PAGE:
How Psychotherapy is Like Improv Comedy
By David Sternberg, LICSW
There's a rule of thumb in improvisational comedy called "yes, and..." It means that a participant should accept what another participant has stated and then expand on that line of thinking. By saying "yes", the participant has accepted the reality of his improv partners and begun the collaborative process.
So, what does any of this have to do with psychotherapy?
In my 16 years of providing therapy, I've noticed there are two basic types of clients: those who say "yes" to my suggestions, directions or homework assignments and those who say "yes, but".
It's nearly a guarantee that those who say "yes" in therapy make significantly more progress -- sometimes life-changing -- and achieve the kind of changes they were hoping for versus those who say "yes, but".
It can be argued that saying "yes, but" is the exact opposite of improv comedy participants who say "yes, and..." One impedes progress; the other not only encourages progress but actively speeds it up.
Over the years this schism between "yes" and "yes, but" has become such a noticeable trend that I now mention it in the initial session to clients. I do this for two reasons -- to convey the idea that therapy is very much a collaborative process and to set a framework for change/growth.
Saying "yes" implies a couple of things: readiness to change; trust in me and the therapeutic process; and a desire to take some action, even if it means trying something new and feeling uncomfortable.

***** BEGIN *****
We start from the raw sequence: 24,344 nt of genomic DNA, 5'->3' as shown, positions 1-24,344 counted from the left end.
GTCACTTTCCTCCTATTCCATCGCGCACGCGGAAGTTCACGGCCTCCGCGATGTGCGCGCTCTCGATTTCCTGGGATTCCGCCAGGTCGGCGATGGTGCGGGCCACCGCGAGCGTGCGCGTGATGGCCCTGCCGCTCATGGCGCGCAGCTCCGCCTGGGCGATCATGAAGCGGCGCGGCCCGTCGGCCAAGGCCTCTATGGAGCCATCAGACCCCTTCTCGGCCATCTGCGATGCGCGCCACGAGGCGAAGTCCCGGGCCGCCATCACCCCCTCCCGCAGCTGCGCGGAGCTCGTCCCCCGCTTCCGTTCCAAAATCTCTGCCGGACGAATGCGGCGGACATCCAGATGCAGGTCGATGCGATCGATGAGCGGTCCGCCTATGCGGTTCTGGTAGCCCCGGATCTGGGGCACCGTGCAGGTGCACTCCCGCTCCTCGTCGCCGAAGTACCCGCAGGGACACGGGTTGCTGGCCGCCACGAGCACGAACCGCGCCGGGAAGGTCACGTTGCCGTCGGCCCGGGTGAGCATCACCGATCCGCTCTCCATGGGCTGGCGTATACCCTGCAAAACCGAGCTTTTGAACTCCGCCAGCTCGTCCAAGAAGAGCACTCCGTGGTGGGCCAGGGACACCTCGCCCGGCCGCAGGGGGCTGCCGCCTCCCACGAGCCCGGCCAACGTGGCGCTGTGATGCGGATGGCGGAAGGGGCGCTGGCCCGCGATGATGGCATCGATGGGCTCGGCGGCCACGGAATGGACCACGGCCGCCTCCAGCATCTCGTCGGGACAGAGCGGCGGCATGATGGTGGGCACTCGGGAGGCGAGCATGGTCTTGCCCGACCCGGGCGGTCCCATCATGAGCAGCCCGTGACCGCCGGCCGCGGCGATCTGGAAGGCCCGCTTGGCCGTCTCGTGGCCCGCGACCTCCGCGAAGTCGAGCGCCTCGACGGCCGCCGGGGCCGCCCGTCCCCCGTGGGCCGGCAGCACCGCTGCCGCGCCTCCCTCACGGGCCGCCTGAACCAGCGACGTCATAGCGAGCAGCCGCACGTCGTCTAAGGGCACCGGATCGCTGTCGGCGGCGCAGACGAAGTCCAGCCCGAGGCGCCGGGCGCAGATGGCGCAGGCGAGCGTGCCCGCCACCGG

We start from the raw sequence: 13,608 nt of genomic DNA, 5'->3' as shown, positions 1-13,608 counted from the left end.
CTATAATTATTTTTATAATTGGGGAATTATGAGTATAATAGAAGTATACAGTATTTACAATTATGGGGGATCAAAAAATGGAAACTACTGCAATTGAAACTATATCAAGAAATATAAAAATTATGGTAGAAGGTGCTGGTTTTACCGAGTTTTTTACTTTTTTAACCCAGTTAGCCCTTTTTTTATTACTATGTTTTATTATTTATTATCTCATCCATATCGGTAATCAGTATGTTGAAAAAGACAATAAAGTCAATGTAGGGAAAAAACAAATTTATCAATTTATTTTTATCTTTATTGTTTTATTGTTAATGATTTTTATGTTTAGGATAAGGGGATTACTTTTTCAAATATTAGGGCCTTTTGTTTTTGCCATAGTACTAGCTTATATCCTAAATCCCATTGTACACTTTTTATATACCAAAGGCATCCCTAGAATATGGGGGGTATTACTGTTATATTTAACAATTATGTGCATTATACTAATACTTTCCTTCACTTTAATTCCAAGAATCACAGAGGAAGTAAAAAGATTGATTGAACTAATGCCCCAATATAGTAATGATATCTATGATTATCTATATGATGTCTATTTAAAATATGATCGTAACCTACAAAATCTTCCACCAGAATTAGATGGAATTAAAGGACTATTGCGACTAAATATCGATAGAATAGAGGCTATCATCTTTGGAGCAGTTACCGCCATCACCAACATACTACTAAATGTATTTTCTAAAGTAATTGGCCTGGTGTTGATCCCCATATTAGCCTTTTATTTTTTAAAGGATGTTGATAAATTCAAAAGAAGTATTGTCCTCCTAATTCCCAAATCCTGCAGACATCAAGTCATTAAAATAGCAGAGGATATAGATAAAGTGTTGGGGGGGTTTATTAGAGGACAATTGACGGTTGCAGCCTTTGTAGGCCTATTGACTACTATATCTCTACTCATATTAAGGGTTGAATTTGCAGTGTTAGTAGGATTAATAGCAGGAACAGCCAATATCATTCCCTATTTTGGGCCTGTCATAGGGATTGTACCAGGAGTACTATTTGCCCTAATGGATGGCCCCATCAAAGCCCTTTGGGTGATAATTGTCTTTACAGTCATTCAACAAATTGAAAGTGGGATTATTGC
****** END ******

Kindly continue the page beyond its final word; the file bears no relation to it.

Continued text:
On the other hand, those clients who say "yes, but" either don't really want to change; aren't ready to change, or are too scared to change.
So, they put obstacles in their way - and mine -- by saying things like "Yes, that sounds like a good idea but I've tried that before" or "Yes, I wanted to do it but I forgot" or "Yes, it was on my list but I didn't have the time." (Some less obvious versions of "yes, but": arriving late for session; not showing up for session, or cancelling after a few sessions.)
I could go on but you get the idea. I see statements like these for what they are: defenses.
If I notice continued "yes, but" statements, I'll say "So, what
you willing to change?" Sometimes that causes a shift, partially because it highlights the "but" in the "yes, but" comment.
To summarize, while you don't have to say "yes, and" in psychotherapy, as they do in the improv world, do yourself a favor and avoid the "yes, but" approach. You'll likely see a world of difference.